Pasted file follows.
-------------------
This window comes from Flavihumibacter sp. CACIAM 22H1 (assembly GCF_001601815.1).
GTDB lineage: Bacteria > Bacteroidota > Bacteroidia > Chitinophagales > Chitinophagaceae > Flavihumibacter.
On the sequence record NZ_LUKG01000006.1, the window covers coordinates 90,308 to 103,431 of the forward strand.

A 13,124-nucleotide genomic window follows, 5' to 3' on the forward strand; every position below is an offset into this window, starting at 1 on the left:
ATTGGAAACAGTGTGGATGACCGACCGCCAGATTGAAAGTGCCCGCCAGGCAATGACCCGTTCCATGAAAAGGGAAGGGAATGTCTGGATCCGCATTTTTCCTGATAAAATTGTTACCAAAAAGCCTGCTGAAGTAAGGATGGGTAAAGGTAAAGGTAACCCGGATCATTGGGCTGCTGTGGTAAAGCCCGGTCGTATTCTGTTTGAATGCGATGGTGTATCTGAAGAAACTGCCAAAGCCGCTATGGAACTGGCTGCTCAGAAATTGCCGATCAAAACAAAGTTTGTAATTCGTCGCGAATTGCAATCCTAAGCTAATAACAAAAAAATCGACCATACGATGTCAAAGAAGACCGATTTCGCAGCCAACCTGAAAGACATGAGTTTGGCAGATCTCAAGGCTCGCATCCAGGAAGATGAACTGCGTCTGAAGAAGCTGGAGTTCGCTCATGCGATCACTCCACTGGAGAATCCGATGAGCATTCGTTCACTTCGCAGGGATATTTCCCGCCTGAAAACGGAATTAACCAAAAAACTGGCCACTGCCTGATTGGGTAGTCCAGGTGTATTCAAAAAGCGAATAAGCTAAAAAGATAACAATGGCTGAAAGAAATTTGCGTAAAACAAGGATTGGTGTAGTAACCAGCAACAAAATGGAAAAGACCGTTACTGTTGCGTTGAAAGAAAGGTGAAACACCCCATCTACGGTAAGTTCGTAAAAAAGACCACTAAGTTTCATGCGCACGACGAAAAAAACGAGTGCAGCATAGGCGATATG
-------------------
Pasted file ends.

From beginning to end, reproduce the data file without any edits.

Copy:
This window comes from Flavihumibacter sp. CACIAM 22H1 (assembly GCF_001601815.1).
GTDB lineage: Bacteria > Bacteroidota > Bacteroidia > Chitinophagales > Chitinophagaceae > Flavihumibacter.
On the sequence record NZ_LUKG01000006.1, the window covers coordinates 90,308 to 103,431 of the forward strand.

A 13,124-nucleotide genomic window follows, 5' to 3' on the forward strand; every position below is an offset into this window, starting at 1 on the left:
ATTGGAAACAGTGTGGATGACCGACCGCCAGATTGAAAGTGCCCGCCAGGCAATGACCCGTTCCATGAAAAGGGAAGGGAATGTCTGGATCCGCATTTTTCCTGATAAAATTGTTACCAAAAAGCCTGCTGAAGTAAGGATGGGTAAAGGTAAAGGTAACCCGGATCATTGGGCTGCTGTGGTAAAGCCCGGTCGTATTCTGTTTGAATGCGATGGTGTATCTGAAGAAACTGCCAAAGCCGCTATGGAACTGGCTGCTCAGAAATTGCCGATCAAAACAAAGTTTGTAATTCGTCGCGAATTGCAATCCTAAGCTAATAACAAAAAAATCGACCATACGATGTCAAAGAAGACCGATTTCGCAGCCAACCTGAAAGACATGAGTTTGGCAGATCTCAAGGCTCGCATCCAGGAAGATGAACTGCGTCTGAAGAAGCTGGAGTTCGCTCATGCGATCACTCCACTGGAGAATCCGATGAGCATTCGTTCACTTCGCAGGGATATTTCCCGCCTGAAAACGGAATTAACCAAAAAACTGGCCACTGCCTGATTGGGTAGTCCAGGTGTATTCAAAAAGCGAATAAGCTAAAAAGATAACAATGGCTGAAAGAAATTTGCGTAAAACAAGGATTGGTGTAGTAACCAGCAACAAAATGGAAAAGACCGTTACTGTTGCGTTGAAAGAAAGGTGAAACACCCCATCTACGGTAAGTTCGTAAAAAAGACCACTAAGTTTCATGCGCACGACGAAAAAAACGAGTGCAGCATAGGCGATATG